The Bona Fide Acquisition Rule Applied to Cryptocurrency
Cryptocurrency is an attractive target for theft. This digital property is compact, portable, and subject to conversion by simply acquiring the private key, giving unfettered control to the key’s associated cryptocurrency. Crypto-theft may occur without any physical interaction with the true owner. Crypto-thieves are difficult to identify and—even when identified—are often out of the practical jurisdictional reach of owners seeking recovery. The blockchain, a public ledger underpinning any cryptocurrency, creates a permanent record of all transactions. A victim of theft can follow the digital transaction trail to identifiable third- parties several orders removed from the actual theft. A true owner’s only available remedy may be asserting claims against these innocent third parties. However, the bona fide acquisition rule works to protect good faith purchasers who acquire property without notice of misconduct. Are the principles justifying the bona fide acquisition rule fulfilled if applied to cryptocurrencies?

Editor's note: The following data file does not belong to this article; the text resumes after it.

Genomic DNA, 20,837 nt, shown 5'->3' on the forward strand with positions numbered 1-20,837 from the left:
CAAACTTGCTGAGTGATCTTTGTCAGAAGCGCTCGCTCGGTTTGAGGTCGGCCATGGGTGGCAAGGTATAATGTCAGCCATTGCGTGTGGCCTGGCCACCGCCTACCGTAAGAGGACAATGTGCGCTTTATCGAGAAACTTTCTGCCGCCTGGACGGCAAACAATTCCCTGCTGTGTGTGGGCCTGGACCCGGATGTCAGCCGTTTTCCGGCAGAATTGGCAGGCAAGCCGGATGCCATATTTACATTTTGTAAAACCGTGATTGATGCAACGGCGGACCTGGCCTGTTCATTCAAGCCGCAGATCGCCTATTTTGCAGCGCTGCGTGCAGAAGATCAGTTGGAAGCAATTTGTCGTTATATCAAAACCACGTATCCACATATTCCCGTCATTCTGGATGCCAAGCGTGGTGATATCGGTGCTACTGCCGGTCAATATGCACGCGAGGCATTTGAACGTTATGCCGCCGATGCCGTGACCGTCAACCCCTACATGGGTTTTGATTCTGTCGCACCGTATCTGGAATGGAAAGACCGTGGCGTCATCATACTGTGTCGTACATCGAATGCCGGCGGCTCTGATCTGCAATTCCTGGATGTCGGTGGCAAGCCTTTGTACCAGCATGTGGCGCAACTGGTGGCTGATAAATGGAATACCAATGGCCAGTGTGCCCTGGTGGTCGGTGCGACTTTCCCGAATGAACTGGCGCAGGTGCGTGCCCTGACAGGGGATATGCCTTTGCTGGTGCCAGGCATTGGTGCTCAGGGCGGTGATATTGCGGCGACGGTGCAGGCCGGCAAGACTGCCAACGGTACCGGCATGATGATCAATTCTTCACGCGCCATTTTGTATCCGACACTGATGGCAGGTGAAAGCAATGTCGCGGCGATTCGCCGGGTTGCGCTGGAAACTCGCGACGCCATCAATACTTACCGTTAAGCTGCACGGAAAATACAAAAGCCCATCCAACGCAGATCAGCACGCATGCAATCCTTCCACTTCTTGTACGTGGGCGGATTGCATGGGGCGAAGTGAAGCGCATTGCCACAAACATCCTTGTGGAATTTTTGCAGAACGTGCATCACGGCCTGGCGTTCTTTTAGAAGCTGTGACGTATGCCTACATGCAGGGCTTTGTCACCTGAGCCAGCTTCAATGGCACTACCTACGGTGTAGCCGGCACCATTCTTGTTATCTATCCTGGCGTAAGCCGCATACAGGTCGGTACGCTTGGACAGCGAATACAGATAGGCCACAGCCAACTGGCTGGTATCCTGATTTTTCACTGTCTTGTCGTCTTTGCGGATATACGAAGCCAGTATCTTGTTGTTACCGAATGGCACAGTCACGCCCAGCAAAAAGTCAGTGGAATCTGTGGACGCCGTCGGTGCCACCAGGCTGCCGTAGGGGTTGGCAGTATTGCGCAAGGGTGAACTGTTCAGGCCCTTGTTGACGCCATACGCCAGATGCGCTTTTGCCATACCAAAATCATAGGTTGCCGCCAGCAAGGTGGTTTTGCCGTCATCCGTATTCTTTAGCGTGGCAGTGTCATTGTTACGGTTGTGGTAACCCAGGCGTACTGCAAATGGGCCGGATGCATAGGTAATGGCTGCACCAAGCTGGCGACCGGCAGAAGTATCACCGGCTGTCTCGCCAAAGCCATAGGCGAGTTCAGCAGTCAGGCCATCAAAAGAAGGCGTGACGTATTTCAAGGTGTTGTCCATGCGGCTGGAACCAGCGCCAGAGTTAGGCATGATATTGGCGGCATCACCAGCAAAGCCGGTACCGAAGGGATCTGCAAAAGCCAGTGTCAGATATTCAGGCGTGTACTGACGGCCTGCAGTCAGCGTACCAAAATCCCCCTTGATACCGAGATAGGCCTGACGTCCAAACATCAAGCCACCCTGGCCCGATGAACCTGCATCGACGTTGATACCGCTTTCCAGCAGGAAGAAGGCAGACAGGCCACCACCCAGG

Users of cryptocurrencies largely rely on third-party services to exchange their value in one virtual currency into traditional fiat currencies or other cryptocurrencies.1 Cryptocurrency exchanges provide this service, like commodities or securities exchanges.2 Using these services generally requires cryptocurrency owners to surrender possession to the third-party exchange.3 This creates hoards of virtual assets consolidated and entrusted to exchanges. Exchanges, in turn, become targets of thieves.
Florida International University (FIU) College of Law, J.D. Candidate 2019; United States Military Academy, B.S. Computer Science 1999; Holland & Knight LLP, Blockchain Technology Law Clerk. I am grateful to Josias Dewey, Holland & Knight’s blockchain expert, for suggesting and discussing with me the topic of this paper. Thank you to Professor Hannibal Travis of FIU for brainstorming ideas relating to this topic, reviewing my work, and providing substantive feedback. I also owe a debt to FIU Professors M.C. Mirow for loaning me a book on property principles and suggesting other useful titles and Scott Norberg for letting me pepper him with UCC-related questions.